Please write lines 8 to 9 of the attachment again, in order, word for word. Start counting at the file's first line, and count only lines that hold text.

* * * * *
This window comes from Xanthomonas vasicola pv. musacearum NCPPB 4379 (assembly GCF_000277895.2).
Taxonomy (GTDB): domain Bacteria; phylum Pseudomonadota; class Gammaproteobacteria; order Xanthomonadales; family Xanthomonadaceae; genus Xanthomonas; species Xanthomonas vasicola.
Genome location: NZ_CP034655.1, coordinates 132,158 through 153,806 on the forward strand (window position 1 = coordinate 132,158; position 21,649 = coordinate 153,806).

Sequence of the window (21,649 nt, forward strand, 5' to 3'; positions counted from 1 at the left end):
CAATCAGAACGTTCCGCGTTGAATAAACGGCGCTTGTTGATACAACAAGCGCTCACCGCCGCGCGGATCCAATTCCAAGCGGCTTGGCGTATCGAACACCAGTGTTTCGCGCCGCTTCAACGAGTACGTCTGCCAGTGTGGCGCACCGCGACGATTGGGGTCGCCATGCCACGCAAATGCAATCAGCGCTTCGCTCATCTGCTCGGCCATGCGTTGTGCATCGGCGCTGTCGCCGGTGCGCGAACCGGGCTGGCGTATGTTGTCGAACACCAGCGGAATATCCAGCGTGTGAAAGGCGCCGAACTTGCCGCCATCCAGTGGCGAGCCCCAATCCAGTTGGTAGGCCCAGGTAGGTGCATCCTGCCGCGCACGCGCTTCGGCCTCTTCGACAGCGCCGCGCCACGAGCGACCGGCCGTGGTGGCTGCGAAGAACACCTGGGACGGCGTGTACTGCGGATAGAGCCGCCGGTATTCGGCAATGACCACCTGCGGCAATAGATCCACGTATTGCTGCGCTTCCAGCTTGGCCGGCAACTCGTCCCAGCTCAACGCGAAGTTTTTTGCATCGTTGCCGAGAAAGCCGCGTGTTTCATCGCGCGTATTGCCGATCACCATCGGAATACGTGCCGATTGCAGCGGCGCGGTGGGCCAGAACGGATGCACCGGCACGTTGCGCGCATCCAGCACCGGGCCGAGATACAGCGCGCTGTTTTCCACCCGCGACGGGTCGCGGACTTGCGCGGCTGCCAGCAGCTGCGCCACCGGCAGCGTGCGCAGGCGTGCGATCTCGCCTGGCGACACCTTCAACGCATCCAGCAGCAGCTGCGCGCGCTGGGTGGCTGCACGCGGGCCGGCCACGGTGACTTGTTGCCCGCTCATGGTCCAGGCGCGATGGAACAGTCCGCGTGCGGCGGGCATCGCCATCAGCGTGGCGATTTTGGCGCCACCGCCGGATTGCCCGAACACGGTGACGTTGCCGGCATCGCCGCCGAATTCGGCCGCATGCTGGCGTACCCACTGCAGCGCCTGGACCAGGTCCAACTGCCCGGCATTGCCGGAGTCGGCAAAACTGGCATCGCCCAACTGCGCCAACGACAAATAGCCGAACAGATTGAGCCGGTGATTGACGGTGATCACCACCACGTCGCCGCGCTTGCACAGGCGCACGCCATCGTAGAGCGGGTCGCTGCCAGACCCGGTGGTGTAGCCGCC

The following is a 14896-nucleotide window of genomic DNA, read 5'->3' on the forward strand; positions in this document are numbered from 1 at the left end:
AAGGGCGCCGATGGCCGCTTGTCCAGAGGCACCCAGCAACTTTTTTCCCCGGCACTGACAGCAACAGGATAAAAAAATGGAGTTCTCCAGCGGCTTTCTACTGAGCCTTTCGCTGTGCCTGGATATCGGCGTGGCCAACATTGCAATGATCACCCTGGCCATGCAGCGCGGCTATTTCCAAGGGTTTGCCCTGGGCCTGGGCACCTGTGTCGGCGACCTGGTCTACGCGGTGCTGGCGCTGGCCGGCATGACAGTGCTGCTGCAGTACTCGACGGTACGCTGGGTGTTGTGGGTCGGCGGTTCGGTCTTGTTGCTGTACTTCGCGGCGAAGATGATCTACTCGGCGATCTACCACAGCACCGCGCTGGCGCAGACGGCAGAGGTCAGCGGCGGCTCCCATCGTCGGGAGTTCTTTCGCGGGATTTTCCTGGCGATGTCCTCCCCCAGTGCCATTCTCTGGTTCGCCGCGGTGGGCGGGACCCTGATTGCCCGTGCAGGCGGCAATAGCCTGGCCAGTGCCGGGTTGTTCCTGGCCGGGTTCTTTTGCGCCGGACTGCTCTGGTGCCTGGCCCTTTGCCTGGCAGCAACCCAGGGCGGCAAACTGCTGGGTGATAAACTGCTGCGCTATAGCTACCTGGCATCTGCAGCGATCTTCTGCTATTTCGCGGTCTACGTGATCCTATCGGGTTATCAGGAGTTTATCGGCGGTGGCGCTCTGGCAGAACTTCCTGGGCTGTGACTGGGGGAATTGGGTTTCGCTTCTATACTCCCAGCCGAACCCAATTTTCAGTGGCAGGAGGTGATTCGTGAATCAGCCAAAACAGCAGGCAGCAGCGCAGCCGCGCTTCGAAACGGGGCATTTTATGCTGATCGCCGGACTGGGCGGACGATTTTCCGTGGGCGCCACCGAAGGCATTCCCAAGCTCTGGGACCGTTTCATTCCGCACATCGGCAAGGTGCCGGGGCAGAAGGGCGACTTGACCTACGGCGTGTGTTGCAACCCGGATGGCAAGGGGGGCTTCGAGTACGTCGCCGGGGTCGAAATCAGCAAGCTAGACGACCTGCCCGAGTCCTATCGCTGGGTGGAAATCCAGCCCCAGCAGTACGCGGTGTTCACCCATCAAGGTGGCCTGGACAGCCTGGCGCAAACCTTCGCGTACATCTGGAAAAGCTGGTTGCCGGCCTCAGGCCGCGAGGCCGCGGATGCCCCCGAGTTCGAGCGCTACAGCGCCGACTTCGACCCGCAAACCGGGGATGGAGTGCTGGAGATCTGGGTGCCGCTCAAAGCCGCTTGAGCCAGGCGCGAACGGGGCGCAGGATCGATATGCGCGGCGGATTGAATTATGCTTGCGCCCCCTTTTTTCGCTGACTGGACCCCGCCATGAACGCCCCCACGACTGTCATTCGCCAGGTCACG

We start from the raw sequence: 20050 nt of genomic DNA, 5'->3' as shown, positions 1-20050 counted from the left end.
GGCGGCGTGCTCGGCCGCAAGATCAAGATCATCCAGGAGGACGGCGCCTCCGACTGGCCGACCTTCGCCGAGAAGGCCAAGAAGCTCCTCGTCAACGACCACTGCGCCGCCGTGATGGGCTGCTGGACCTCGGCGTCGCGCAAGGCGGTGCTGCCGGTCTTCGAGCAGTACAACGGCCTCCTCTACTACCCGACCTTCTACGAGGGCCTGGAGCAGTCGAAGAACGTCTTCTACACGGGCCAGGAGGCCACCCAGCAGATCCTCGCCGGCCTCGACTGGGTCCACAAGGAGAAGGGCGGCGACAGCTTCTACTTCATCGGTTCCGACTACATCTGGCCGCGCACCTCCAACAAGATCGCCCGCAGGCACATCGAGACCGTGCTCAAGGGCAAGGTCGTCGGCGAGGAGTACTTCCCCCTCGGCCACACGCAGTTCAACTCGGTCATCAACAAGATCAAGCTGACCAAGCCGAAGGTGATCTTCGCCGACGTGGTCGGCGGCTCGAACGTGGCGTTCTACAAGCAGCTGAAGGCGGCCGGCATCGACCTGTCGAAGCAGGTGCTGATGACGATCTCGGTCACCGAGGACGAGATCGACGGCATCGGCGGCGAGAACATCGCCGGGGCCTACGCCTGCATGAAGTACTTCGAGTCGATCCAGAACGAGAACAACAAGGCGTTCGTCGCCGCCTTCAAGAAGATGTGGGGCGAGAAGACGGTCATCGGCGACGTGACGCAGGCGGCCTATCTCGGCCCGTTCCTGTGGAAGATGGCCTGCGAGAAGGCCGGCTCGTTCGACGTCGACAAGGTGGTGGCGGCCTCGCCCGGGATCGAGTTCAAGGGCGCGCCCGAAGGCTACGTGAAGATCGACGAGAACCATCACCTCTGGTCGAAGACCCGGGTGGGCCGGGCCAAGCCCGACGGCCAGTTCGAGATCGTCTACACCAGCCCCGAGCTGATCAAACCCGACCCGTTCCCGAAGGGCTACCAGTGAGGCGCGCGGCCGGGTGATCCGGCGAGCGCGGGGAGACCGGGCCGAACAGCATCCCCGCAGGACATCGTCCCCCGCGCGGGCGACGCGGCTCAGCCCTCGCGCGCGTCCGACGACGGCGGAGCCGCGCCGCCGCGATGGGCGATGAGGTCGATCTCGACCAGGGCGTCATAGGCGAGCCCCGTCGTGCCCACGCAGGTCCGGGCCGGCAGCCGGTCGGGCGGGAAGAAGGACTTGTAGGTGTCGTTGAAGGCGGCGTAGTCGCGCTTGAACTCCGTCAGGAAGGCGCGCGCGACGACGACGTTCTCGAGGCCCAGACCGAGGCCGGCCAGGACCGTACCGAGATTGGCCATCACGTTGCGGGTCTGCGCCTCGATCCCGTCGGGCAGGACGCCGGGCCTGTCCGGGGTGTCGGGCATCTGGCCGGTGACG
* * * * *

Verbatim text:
We start from the raw sequence: 20050 nt of genomic DNA, 5'->3' as shown, positions 1-20050 counted from the left end.
GGCGGCGTGCTCGGCCGCAAGATCAAGATCATCCAGGAGGACGGCGCCTCCGACTGGCCGACCTTCGCCGAGAAGGCCAAGAAGCTCCTCGTCAACGACCACTGCGCCGCCGTGATGGGCTGCTGGACCTCGGCGTCGCGCAAGGCGGTGCTGCCGGTCTTCGAGCAGTACAACGGCCTCCTCTACTACCCGACCTTCTACGAGGGCCTGGAGCAGTCGAAGAACGTCTTCTACACGGGCCAGGAGGCCACCCAGCAGATCCTCGCCGGCCTCGACTGGGTCCACAAGGAGAAGGGCGGCGACAGCTTCTACTTCATCGGTTCCGACTACATCTGGCCGCGCACCTCCAACAAGATCGCCCGCAGGCACATCGAGACCGTGCTCAAGGGCAAGGTCGTCGGCGAGGAGTACTTCCCCCTCGGCCACACGCAGTTCAACTCGGTCATCAACAAGATCAAGCTGACCAAGCCGAAGGTGATCTTCGCCGACGTGGTCGGCGGCTCGAACGTGGCGTTCTACAAGCAGCTGAAGGCGGCCGGCATCGACCTGTCGAAGCAGGTGCTGATGACGATCTCGGTCACCGAGGACGAGATCGACGGCATCGGCGGCGAGAACATCGCCGGGGCCTACGCCTGCATGAAGTACTTCGAGTCGATCCAGAACGAGAACAACAAGGCGTTCGTCGCCGCCTTCAAGAAGATGTGGGGCGAGAAGACGGTCATCGGCGACGTGACGCAGGCGGCCTATCTCGGCCCGTTCCTGTGGAAGATGGCCTGCGAGAAGGCCGGCTCGTTCGACGTCGACAAGGTGGTGGCGGCCTCGCCCGGGATCGAGTTCAAGGGCGCGCCCGAAGGCTACGTGAAGATCGACGAGAACCATCACCTCTGGTCGAAGACCCGGGTGGGCCGGGCCAAGCCCGACGGCCAGTTCGAGATCGTCTACACCAGCCCCGAGCTGATCAAACCCGACCCGTTCCCGAAGGGCTACCAGTGAGGCGCGCGGCCGGGTGATCCGGCGAGCGCGGGGAGACCGGGCCGAACAGCATCCCCGCAGGACATCGTCCCCCGCGCGGGCGACGCGGCTCAGCCCTCGCGCGCGTCCGACGACGGCGGAGCCGCGCCGCCGCGATGGGCGATGAGGTCGATCTCGACCAGGGCGTCATAGGCGAGCCCCGTCGTGCCCACGCAGGTCCGGGCCGGCAGCCGGTCGGGCGGGAAGAAGGACTTGTAGGTGTCGTTGAAGGCGGCGTAGTCGCGCTTGAACTCCGTCAGGAAGGCGCGCGCGACGACGACGTTCTCGAGGCCCAGACCGAGGCCGGCCAGGACCGTACCGAGATTGGCCATCACGTTGCGGGTCTGCGCCTCGATCCCGTCGGGCAGGACGCCGGGCCTGTCCGGGGTGTCGGGCATCTGGCCGGTGACG